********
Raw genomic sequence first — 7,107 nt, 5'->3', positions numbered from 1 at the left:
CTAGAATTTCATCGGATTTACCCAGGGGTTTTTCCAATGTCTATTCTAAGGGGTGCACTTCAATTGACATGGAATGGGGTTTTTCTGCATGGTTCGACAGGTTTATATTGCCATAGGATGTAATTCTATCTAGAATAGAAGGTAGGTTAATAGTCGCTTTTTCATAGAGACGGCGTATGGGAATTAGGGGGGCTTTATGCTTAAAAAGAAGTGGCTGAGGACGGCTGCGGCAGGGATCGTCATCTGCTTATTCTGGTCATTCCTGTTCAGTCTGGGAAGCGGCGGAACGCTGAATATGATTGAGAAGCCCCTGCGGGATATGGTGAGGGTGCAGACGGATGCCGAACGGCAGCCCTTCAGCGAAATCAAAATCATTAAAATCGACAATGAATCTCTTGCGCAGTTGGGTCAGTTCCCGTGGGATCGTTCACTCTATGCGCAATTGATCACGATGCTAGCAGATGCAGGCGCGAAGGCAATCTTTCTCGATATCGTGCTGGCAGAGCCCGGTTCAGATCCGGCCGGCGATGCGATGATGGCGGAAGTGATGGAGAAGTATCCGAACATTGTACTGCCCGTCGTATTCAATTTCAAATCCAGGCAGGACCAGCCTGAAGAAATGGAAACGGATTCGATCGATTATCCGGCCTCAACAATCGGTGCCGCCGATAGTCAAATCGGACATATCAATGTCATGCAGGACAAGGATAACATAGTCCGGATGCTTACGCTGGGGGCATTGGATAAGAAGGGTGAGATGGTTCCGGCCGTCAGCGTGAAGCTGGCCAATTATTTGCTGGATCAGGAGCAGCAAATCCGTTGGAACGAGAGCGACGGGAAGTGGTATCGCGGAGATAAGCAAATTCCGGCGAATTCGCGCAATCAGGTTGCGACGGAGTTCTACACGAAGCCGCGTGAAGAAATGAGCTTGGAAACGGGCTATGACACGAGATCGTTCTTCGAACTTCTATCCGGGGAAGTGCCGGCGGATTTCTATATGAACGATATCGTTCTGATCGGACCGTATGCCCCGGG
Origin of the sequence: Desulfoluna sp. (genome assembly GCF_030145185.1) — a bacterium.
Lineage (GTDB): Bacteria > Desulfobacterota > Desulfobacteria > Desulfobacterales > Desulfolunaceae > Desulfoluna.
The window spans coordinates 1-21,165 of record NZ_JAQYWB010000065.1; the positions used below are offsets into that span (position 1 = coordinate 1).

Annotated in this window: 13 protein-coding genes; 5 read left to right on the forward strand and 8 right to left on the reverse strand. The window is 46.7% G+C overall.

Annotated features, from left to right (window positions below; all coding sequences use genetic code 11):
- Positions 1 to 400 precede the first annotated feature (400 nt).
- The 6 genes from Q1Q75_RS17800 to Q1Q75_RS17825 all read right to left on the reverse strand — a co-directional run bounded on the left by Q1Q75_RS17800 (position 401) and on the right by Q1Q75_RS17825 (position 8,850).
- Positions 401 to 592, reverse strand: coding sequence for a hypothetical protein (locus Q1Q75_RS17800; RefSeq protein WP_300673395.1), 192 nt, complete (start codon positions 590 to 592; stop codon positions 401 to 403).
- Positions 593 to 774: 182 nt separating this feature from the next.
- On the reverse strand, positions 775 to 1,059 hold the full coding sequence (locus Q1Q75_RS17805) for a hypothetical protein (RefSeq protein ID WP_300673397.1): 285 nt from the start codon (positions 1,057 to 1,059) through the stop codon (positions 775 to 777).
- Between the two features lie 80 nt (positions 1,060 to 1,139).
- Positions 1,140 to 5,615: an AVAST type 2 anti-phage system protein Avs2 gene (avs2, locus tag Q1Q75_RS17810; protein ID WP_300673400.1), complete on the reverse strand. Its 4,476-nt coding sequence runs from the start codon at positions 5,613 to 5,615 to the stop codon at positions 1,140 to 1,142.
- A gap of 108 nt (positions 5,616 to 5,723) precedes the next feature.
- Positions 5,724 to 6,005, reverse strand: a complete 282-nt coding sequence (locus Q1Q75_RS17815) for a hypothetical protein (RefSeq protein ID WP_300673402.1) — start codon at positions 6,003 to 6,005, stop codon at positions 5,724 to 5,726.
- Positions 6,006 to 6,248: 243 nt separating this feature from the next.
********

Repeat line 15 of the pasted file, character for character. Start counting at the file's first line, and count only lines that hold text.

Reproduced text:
- A gap of 108 nt (positions 5,616 to 5,723) precedes the next feature.